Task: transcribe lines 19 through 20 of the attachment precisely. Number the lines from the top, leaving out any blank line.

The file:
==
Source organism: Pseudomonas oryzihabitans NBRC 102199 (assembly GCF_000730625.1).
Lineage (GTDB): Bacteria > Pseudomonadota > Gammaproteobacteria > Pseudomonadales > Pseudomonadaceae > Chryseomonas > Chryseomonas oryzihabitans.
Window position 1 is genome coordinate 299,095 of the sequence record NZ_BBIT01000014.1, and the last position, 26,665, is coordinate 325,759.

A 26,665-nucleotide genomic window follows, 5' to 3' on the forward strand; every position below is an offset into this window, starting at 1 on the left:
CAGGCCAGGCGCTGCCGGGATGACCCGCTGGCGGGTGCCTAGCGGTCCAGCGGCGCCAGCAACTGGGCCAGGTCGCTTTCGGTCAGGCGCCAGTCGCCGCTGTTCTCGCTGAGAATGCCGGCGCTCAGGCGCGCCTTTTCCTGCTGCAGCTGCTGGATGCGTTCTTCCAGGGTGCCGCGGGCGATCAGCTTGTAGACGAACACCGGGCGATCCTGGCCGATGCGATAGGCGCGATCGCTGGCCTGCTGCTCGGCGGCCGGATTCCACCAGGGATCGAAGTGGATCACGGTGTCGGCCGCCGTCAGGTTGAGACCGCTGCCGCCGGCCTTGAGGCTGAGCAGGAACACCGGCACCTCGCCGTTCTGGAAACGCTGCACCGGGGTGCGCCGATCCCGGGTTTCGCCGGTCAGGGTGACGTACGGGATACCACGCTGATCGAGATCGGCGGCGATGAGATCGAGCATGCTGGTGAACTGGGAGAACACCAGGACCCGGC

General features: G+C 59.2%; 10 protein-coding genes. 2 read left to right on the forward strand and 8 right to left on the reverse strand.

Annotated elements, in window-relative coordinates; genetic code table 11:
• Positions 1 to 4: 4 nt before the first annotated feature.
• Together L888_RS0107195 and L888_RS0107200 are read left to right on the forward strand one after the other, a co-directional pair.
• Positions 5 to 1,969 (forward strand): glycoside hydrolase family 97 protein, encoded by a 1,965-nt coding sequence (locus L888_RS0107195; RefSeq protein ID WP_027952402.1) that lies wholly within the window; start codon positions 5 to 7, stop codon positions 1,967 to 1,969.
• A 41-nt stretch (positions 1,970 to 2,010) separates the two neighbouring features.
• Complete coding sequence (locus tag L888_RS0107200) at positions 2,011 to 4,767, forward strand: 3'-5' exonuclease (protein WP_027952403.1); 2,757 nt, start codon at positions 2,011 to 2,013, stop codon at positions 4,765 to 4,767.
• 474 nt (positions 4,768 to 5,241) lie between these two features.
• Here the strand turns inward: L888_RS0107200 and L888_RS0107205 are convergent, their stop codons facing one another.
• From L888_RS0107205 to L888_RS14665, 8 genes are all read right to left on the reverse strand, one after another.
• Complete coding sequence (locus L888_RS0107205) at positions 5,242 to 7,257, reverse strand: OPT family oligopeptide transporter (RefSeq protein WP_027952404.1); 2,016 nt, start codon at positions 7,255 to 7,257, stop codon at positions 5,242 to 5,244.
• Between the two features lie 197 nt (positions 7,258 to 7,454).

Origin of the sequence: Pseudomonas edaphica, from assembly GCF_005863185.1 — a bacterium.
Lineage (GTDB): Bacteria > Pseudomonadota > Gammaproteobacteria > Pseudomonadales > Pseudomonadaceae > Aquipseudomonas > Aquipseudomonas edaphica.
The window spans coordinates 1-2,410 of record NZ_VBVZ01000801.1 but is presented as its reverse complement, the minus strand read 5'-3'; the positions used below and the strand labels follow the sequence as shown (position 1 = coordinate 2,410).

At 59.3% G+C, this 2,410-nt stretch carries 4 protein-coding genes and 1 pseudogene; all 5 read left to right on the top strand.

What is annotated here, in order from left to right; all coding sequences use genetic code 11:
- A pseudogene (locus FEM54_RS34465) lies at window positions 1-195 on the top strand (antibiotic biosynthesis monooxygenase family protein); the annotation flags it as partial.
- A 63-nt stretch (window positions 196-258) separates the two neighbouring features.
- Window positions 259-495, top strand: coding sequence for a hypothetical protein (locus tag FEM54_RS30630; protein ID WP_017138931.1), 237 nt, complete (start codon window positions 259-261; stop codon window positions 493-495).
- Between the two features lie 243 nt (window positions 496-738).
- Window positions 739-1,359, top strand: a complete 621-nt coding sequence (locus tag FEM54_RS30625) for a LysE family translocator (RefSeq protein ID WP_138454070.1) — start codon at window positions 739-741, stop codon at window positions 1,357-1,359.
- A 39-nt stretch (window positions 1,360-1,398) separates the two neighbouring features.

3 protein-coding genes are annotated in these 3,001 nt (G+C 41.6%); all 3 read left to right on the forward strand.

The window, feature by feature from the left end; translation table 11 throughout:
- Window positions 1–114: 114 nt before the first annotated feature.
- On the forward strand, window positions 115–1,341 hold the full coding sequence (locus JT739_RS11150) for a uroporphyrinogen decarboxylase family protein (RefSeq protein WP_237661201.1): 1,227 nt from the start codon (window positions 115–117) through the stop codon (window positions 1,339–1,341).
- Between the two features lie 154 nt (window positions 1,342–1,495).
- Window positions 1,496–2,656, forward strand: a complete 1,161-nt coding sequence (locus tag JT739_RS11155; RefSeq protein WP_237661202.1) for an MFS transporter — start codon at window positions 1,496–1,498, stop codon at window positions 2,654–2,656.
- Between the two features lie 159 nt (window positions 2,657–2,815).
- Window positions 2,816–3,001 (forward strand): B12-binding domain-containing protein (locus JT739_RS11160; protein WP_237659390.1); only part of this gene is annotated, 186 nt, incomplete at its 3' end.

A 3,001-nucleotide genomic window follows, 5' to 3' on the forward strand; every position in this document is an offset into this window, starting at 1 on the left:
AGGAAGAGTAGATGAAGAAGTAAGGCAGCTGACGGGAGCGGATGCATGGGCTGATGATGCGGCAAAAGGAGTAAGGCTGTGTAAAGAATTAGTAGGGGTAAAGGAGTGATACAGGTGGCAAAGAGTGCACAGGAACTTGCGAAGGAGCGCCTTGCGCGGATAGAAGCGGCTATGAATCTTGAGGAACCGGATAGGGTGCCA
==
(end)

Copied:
Lineage (GTDB): Bacteria > Pseudomonadota > Gammaproteobacteria > Pseudomonadales > Pseudomonadaceae > Aquipseudomonas > Aquipseudomonas edaphica.
The window spans coordinates 1-2,410 of record NZ_VBVZ01000801.1 but is presented as its reverse complement, the minus strand read 5'-3'; the positions used below and the strand labels follow the sequence as shown (position 1 = coordinate 2,410).